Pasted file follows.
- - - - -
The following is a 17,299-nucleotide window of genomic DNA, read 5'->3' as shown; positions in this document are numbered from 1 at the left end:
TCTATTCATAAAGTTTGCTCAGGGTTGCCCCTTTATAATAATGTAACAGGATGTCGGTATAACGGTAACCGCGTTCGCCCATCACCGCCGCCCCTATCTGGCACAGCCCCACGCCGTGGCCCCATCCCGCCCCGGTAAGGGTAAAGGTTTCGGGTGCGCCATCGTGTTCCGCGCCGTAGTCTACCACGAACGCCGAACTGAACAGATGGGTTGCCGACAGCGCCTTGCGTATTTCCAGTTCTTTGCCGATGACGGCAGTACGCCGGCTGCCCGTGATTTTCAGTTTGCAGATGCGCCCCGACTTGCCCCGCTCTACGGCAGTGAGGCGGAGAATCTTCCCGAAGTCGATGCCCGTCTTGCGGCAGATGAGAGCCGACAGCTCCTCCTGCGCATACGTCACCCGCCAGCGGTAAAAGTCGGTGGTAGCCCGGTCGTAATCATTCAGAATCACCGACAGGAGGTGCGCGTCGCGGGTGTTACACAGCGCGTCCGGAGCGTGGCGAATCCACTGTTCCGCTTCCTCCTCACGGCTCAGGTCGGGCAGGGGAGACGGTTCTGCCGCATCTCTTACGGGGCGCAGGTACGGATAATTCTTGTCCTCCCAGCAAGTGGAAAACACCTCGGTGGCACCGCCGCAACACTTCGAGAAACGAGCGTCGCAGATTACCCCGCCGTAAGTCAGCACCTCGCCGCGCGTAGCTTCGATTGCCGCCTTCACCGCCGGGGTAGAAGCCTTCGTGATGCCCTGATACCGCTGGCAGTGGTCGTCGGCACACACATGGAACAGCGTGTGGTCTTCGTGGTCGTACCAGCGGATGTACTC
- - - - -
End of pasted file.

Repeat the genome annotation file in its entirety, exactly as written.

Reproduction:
The following is a 17,299-nucleotide window of genomic DNA, read 5'->3' as shown; positions in this document are numbered from 1 at the left end:
TCTATTCATAAAGTTTGCTCAGGGTTGCCCCTTTATAATAATGTAACAGGATGTCGGTATAACGGTAACCGCGTTCGCCCATCACCGCCGCCCCTATCTGGCACAGCCCCACGCCGTGGCCCCATCCCGCCCCGGTAAGGGTAAAGGTTTCGGGTGCGCCATCGTGTTCCGCGCCGTAGTCTACCACGAACGCCGAACTGAACAGATGGGTTGCCGACAGCGCCTTGCGTATTTCCAGTTCTTTGCCGATGACGGCAGTACGCCGGCTGCCCGTGATTTTCAGTTTGCAGATGCGCCCCGACTTGCCCCGCTCTACGGCAGTGAGGCGGAGAATCTTCCCGAAGTCGATGCCCGTCTTGCGGCAGATGAGAGCCGACAGCTCCTCCTGCGCATACGTCACCCGCCAGCGGTAAAAGTCGGTGGTAGCCCGGTCGTAATCATTCAGAATCACCGACAGGAGGTGCGCGTCGCGGGTGTTACACAGCGCGTCCGGAGCGTGGCGAATCCACTGTTCCGCTTCCTCCTCACGGCTCAGGTCGGGCAGGGGAGACGGTTCTGCCGCATCTCTTACGGGGCGCAGGTACGGATAATTCTTGTCCTCCCAGCAAGTGGAAAACACCTCGGTGGCACCGCCGCAACACTTCGAGAAACGAGCGTCGCAGATTACCCCGCCGTAAGTCAGCACCTCGCCGCGCGTAGCTTCGATTGCCGCCTTCACCGCCGGGGTAGAAGCCTTCGTGATGCCCTGATACCGCTGGCAGTGGTCGTCGGCACACACATGGAACAGCGTGTGGTCTTCGTGGTCGTACCAGCGGATGTACTC